I am encountering two-particle systems for the first time, and I am a little confused about something.(adsbygoogle = window.adsbygoogle || []).push({});

Consider a infinite square well with two noninteracting particles, both fermions (though, disregard spin degrees of freedom, this is a strictly 1-d scenario).

So I go to write down the states of the system corresponding to different energies. Consider the case:

[tex] \psi_{23} = \frac{1}{\sqrt{2}} \left[ \psi_2(x_1) \psi_3(x_2) - \psi_3(x_1) \psi_2(x_2) \right] [/tex]

Where

[tex] \psi_n (x) = \sqrt{\frac{2}{a}} \sin n \pi x / a [/tex]

This corresponds to energy

[tex] E = \frac{13 \hbar^2 \pi^2}{2 m a^2} [/tex]

This is all good. What I don't get is this: why isn't this energy degenerate? In other words, isn't the state:

[tex] \psi_{32} = \frac{1}{\sqrt{2}} \left[ \psi_3(x_1) \psi_2(x_2) - \psi_2(x_1) \psi_3(x_2) \right] [/tex]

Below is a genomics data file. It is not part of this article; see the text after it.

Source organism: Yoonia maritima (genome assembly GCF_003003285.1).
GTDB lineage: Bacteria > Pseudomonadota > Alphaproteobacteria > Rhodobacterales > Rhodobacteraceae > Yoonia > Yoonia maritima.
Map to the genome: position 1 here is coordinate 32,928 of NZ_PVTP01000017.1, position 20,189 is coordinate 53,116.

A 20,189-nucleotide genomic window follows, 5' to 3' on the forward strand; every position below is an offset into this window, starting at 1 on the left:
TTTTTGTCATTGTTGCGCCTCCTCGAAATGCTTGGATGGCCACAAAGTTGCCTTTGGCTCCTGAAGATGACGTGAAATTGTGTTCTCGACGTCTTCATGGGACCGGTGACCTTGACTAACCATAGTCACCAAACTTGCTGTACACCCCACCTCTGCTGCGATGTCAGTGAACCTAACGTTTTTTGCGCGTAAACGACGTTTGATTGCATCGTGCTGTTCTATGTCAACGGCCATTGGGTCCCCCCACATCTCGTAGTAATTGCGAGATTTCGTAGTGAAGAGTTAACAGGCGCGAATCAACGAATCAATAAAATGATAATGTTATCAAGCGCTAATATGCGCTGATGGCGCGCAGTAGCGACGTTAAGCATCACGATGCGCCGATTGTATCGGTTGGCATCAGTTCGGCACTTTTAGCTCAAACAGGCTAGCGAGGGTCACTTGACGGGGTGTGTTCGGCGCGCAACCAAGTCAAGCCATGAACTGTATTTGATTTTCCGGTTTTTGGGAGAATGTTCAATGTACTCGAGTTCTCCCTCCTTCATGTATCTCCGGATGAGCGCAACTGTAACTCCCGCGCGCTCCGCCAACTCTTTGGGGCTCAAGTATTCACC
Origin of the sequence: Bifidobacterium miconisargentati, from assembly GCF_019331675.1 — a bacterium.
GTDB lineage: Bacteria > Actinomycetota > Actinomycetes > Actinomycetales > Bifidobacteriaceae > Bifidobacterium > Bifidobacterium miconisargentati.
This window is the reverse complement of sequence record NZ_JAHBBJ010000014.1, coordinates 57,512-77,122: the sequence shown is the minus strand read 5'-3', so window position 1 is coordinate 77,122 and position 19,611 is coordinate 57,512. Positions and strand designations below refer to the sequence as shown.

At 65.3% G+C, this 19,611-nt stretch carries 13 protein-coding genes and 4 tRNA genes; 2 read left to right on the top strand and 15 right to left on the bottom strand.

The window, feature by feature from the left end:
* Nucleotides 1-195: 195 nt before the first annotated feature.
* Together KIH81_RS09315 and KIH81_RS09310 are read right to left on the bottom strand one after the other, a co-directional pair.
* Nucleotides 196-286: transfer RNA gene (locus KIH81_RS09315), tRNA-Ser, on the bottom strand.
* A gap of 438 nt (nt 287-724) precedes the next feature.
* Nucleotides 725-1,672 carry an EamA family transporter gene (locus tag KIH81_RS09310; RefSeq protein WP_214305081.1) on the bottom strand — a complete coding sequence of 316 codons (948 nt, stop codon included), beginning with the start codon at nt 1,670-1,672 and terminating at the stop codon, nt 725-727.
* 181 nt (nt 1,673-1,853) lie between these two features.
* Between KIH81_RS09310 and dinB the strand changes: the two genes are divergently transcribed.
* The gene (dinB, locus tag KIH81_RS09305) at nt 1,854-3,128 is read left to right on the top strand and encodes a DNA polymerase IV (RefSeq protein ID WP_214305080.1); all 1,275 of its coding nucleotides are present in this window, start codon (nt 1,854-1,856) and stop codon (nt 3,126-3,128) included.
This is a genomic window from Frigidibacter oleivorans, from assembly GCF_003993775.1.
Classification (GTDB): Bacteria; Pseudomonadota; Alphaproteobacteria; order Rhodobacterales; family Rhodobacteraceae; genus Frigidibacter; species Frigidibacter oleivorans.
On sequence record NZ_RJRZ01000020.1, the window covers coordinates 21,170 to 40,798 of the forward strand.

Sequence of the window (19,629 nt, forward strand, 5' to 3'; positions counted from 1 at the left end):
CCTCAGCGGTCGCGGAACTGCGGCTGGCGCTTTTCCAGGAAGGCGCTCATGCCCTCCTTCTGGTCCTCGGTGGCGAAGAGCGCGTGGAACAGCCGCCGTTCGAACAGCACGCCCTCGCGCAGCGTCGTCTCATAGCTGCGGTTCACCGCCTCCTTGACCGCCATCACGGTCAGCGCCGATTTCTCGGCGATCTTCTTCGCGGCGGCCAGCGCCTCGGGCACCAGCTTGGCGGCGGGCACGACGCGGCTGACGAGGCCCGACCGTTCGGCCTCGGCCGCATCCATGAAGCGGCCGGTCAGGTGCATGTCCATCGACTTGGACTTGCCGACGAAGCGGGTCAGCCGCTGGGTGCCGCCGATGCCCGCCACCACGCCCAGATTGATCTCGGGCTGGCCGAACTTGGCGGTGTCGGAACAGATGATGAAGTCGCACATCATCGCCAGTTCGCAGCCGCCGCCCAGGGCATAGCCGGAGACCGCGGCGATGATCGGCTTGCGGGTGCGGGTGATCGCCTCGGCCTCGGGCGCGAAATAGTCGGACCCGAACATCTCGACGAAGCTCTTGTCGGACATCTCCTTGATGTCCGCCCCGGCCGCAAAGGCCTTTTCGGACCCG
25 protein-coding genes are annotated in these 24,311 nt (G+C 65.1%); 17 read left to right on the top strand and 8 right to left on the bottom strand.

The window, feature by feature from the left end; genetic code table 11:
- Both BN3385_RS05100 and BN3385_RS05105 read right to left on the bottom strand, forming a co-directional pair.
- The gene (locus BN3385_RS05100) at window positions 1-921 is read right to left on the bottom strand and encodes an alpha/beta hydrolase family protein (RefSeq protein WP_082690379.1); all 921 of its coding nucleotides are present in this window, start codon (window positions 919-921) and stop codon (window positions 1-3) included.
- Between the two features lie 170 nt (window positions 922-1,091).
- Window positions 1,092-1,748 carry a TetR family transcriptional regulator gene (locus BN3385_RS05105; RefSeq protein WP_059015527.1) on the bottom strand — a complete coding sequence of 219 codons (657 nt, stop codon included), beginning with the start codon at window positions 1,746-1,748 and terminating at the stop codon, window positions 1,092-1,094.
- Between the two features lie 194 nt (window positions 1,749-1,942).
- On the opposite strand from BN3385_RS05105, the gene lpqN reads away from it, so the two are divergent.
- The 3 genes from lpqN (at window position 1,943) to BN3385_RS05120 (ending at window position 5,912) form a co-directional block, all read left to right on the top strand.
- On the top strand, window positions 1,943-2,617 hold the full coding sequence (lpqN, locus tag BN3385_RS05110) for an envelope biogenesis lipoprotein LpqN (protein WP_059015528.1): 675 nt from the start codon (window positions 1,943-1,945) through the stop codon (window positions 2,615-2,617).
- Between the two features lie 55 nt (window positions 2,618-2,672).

Also an energy eigenfunction of the Hamiltonian, with the same eigenvalue. Aren't the two states distinct?

Now, the symmetrization requirement says:

[tex] \psi(x1,x2) = -\psi(x2,x1)[/tex]

for fermions, which is the case above. I feel like this is relevant. But I still see there being two separate states with the same energy. Isn't this the definition of degeneracy?

**Physics Forums | Science Articles, Homework Help, Discussion**

Dismiss Notice

Join Physics Forums Today!

The friendliest, high quality science and math community on the planet! Everyone who loves science is here!

The friendliest, high quality science and math community on the planet! Everyone who loves science is here!

# Degeneracy and Symmetrization Requirement

**Physics Forums | Science Articles, Homework Help, Discussion**